Five years later the Emperor Otto sent a message from Germany to the Danish King Harald, saying, "Thou, and the people thou dost rule, shalt take the true faith and be baptized, otherwise, I will march against thee with an army."

The King of Denmark was well content with his own faith, so instead of being baptized as the emperor commanded, he ordered the Danish wall to be fortified and the war-ships to be assembled. He also sent a message to Earl Hakon bidding him come to his help with all the men he could muster.

Hakon at once raised a great army, and he, with many other Viking chiefs, joined the Danish king.

Meanwhile the emperor prepared to carry out his threat; with a force gathered from Germany, France, and other countries, he marched into Denmark.

The defence of the Danish wall had been intrusted to Earl Hakon, and so well did he guard it that the emperor's hosts were forced to retreat without making a single breach in the rampart.

Then Earl Hakon went back to his ships, meaning to sail to Norway, but an unfavourable wind delayed him.

The emperor had in the meantime met the King of Denmark, and, after a fierce fight, had defeated him, and Harald was forced to flee.

A truce was, however, arranged, and the emperor and Harald met. The emperor brought with him a bishop, who after instructing Harald in the Christian faith, baptized both him and his whole army.

The king then sent for Earl Hakon and his men, and compelled them also to baptized. This, as you know, would make Hakon, if not very sorry, at least very angry. When Hakon and his men had been baptized, Harald brought priests and other learned men to the earl, and bade him take them back to Norway, that they might teach the people the Christian faith.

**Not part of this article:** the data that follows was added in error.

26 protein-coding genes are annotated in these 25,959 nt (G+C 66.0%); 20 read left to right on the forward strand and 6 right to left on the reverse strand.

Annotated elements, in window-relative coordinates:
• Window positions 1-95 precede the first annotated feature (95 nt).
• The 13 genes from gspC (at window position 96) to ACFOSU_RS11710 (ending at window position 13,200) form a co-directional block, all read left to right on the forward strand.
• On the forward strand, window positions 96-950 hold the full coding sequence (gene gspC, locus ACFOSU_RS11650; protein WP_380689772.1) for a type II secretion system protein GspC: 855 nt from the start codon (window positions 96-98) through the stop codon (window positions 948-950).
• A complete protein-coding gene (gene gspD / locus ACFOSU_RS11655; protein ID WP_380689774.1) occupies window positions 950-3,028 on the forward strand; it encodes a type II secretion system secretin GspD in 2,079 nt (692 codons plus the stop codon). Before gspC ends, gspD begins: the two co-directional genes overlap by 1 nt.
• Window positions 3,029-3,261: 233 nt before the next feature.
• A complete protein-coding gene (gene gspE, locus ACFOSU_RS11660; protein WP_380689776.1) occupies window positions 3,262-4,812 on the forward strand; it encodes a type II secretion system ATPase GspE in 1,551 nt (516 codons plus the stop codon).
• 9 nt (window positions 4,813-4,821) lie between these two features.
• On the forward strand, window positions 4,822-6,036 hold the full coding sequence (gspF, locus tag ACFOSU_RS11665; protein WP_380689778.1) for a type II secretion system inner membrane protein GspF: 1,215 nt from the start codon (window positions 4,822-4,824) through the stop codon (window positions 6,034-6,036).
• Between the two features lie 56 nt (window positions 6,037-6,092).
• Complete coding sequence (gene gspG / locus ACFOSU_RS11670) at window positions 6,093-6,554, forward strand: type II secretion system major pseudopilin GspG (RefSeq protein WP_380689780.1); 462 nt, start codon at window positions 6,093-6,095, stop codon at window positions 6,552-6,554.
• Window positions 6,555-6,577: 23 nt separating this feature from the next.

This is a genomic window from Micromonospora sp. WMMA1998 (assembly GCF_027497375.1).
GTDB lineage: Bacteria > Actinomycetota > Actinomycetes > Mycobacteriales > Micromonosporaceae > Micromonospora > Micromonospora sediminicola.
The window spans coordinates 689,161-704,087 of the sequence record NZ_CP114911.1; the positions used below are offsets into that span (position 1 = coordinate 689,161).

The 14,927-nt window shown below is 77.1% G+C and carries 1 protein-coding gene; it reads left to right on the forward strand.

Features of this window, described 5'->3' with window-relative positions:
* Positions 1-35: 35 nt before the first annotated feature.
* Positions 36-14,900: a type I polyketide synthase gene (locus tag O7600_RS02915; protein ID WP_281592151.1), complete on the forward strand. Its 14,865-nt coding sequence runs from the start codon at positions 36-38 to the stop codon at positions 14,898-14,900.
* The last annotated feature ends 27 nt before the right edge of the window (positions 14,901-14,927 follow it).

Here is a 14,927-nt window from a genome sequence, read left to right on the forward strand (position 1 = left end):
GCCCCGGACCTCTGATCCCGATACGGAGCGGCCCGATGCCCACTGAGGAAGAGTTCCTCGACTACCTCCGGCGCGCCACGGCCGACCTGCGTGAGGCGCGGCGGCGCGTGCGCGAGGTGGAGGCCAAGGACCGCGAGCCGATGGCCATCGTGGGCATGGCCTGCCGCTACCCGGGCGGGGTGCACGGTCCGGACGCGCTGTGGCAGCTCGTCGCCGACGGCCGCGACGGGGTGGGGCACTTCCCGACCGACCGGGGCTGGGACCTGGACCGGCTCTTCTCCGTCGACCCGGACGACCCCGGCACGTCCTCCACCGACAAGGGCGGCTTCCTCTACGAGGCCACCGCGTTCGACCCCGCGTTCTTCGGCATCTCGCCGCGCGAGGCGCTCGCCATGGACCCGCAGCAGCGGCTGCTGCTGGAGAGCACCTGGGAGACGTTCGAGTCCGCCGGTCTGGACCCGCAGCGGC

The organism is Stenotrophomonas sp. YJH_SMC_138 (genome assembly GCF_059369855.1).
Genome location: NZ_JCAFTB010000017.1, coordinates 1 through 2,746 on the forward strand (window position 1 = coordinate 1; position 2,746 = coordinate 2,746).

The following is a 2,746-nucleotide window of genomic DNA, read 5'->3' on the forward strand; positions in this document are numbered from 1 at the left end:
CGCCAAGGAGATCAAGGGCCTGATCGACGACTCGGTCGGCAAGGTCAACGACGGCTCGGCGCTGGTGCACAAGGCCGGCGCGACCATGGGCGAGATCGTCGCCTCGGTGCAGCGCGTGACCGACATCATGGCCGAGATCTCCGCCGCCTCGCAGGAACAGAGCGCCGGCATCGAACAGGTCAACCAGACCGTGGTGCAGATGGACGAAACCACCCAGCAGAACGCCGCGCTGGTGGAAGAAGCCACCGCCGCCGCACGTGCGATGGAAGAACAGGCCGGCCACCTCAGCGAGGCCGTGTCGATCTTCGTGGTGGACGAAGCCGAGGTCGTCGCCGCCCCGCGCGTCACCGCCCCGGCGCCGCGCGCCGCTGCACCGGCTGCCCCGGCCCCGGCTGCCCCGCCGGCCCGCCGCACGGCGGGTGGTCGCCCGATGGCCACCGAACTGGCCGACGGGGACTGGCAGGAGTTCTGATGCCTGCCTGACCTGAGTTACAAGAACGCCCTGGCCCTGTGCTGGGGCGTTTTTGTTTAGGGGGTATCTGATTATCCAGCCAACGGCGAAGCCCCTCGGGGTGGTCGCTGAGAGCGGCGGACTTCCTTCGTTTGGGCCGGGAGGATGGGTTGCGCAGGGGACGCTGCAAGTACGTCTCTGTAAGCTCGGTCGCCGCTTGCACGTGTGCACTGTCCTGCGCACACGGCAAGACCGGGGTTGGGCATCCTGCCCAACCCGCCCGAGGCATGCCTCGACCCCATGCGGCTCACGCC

Well, Earl Hakon concealed his wrath and marched away to his ships. The priests and learned men he took on board with him and his Viking crew. But when a fair wind arose and Hakon knew that he would be able to sail away to sea, he sent the priests and learned men back to land and sailed away without them.

He vented his wrath on Harald by plundering along the coast of Scania, which was part of Denmark. Then, still dissatisfied, he landed on a great rock, and there he offered a sacrifice to his gods. As he did so, two ravens flew past croaking loudly, and Hakon believed that they had been sent by Odin to tell him that his offering had been accepted. Thereupon he set fire to his ships, and with his army went all over Harald's realms, leaving behind him misery and ruin.

Otto, the emperor, and Harald of Denmark meanwhile became great allies. Nor did the king ever forsake the faith taught to him by the emperor.

After he had reigned eight years Harald was slain in battle against his own son. As for Earl Hakon, he grew more and more powerful, until at length he had sixteen earls under him. His fame was sung by many a skald, and here is one of their songs about this famous Viking.

"Who before has ever known

Sixteen earls subdued by one?

Who has seen all Norway's land

Conquered by one brave hero's hand?

It will be long in memory held

How Hakon ruled by sword and shield,

When tales at the Viking's mast go round,

His praise will in every mouth resound."

But though, during the first part of his reign, Hakon was a great favourite, in later years he grew cruel and harsh, so that his subjects refused to keep him as their king and drove him away from Throndhjem.

The old Sagas tell us that Hakon's misfortune was caused by his trust in the ancient gods, "for the time was come when heathen sacrifices and idol worship were doomed to fall, and holy faith and good customs to come in their place."